September 11th also reminds us that whether we want to believe it or not, racism still exists. While we united as a country, every person that is Muslim in America or looks like one is looked at differently. There is that look of “Can I really trust them?” out the corner of peoples’ eyes. While it might be somewhat good to be skeptical, it isn’t good to go full tilt and say things like, “Can’t trust a Muslim, period.”

The one thing I’ll say here that has come out of the last few days with this pastor and his congregation wanting to burn Korans (or Qu’ Rans), is that every group of people has a few nut jobs that the rest of the group wish would just go away. As badly as I wish these people in Florida would go back under the rock they came from, many Muslims wish that the terrorist acts never happened. I think both sides of the equation realize that what this small number of overzealous crazies try to do make everyone look bad.

But this celebration of what is now Patriot Day and our slogan of We Will Not Forget leaves me with one question that should make us all uncomfortable. Before I ask it, let me say here first that I know that most Muslims do NOT think this way and I am speaking of these extremists that love the acts of terrorism that was done here and everywhere else in the world.

The question is this: Knowing that we commemorate today, do you think that there are some that treat today like a holiday in the other way? That the extremists treat today as some High Holy Day of victory over the evil USA and/or Christianity? Are there parties going on somewhere in Afghanistan, Iraq, or even right here in the U. S. of A. celebrating that America and/or Christianity had their hat handed to them today?

I know that’s a scary thought. We Will Not Forget, however, I don’t think they will either.

I love you guys!

Friday, September 10, 2010

Be Inspired To Make a Difference By Max Lucado's Outlive Your Life

Hey gang!

Have you ever asked yourself the question, “Can God really use me?” The answer is yes, yes, all the more, YES! Outlive Your Life: You Were Made to Make a Difference is the latest book by world renowned author Max Lucado.

Throughout the book, he continues to demonstrate that God uses common people today just like he used common people in the day of the book of Acts. Every chapter begins with a story about someone from recent history or from his own life and connects that person to a story from the Bible. The illustrations are magnificent and the connections are seamless.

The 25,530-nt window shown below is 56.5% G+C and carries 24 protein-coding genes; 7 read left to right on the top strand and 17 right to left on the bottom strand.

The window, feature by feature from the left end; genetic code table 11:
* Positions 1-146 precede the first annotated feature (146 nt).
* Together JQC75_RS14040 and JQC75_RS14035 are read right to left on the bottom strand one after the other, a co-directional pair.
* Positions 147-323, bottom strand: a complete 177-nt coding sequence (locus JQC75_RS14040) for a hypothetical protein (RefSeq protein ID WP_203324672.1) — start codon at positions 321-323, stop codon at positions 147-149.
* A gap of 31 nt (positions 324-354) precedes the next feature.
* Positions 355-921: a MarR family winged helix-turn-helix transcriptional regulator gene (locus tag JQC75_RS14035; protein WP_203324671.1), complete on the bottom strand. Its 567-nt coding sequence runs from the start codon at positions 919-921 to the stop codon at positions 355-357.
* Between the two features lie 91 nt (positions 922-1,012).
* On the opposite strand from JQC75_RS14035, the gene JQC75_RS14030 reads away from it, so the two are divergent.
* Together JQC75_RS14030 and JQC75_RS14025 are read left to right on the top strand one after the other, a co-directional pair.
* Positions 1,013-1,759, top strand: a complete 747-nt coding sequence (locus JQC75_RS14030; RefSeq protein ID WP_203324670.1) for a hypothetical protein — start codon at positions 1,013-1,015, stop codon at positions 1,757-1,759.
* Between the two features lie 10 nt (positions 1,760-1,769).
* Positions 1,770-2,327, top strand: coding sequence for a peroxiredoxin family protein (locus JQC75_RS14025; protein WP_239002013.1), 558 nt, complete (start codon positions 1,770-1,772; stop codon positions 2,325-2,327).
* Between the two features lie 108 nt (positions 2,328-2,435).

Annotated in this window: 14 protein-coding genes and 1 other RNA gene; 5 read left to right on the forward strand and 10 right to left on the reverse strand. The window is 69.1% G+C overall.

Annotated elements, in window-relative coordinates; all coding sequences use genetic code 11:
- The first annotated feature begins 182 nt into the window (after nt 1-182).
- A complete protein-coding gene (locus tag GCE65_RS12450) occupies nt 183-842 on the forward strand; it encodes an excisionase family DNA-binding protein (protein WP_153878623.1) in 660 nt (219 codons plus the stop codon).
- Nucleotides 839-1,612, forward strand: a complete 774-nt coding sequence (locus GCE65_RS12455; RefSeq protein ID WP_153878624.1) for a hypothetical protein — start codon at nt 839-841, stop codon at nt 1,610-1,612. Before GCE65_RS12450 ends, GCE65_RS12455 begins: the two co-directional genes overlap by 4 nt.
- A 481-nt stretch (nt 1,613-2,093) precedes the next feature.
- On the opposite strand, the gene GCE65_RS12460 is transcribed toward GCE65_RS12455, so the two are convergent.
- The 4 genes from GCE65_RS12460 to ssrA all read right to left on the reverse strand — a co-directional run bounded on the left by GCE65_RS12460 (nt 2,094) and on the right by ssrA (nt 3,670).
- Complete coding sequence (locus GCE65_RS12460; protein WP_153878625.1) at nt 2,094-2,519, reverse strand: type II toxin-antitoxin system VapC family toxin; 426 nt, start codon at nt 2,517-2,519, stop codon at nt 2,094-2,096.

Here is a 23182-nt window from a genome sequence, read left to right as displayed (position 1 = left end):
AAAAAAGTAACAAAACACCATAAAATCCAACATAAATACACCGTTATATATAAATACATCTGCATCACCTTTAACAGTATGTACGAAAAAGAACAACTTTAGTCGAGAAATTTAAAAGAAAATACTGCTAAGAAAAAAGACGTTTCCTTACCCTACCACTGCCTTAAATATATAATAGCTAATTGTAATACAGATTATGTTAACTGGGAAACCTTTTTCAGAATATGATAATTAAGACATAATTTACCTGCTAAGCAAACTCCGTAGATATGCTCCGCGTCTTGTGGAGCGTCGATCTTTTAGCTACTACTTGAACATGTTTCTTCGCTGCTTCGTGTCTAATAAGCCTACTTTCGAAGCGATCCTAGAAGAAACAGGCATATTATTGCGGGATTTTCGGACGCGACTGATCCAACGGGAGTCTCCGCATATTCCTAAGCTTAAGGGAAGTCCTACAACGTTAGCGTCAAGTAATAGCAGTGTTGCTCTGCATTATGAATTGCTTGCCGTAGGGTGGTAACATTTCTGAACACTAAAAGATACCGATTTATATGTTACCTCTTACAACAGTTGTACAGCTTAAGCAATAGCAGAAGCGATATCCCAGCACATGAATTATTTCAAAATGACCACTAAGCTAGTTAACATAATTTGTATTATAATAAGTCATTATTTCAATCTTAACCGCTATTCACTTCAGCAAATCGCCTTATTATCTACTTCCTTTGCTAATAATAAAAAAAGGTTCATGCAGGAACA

If you are looking for encouragement in seeking God’s vision for you, Outlive Your Life is definitely for you. One of the best illustrations that you’re never too young to pursue living for God is nine year-old Caleb. He is described as a boy that “plays basketball, avoids girls, and wants the kids of El Salvador to have clean drinking water.”

God can and will use you. Lucado shows you that a ragtag bunch of guys that Jesus handpicked were just like us. They ended up changing the world for Christ. After reading this book, you will feel energized to do the same.

I love you guys!

Thursday, September 9, 2010

The Pittsburgh Cocaine Seven review-Baseball Didn't Learn the First Time

Hey gang!

This is a book review weekend. Tonight, you’ll get to see what I thought of The Pittsburgh Cocaine Seven and tomorrow, we’ll be talking about Max Lucado’s Outlive Your Life.

The Pittsburgh Cocaine Seven is not a Christian book per se, but I do think you’ll receive some good value. Baseball fans of the era I grew up in (the late 70’s-early 80’s) will find the book dynamic.

The book begins in my favorite year to be a Pittsburgh Pirate fan, 1979. The Pirates were “The Fam-A-Lee” and won the World Series overcoming an insurmountable 3-1 deficit to the Baltimore Orioles. The story begins talking about something new in the city of Pittsburgh that year, my all time favorite bird, The Pirate Parrot. Kevin Koch (pronounced Coke) was hired for the gig and lasted five seasons donning the outfit. The pronunciation gives you a clue as to where this story is heading.

The book delves into the lives of seven men including Koch that ended up arrested and imprisoned years later for turning several Pirates and many other baseball names on to cocaine. But the story is more than that. It also looks at the lives of several baseball players that took the drug and ended the story with immunity instead of going to jail.

We hear the story of Rod Scurry. A kid drafted to play in Pittsburgh that loved the game and left for summer ball two days after graduation. He signed and wanted to get started. We get to see how he made it to Pittsburgh, began cocaine use, how it affected him and in the end, his eventual death in 1992. It saddened me to see how much love he had for the game and with cocaine, that love didn’t matter anymore. The high mattered, the party mattered and his life fell apart.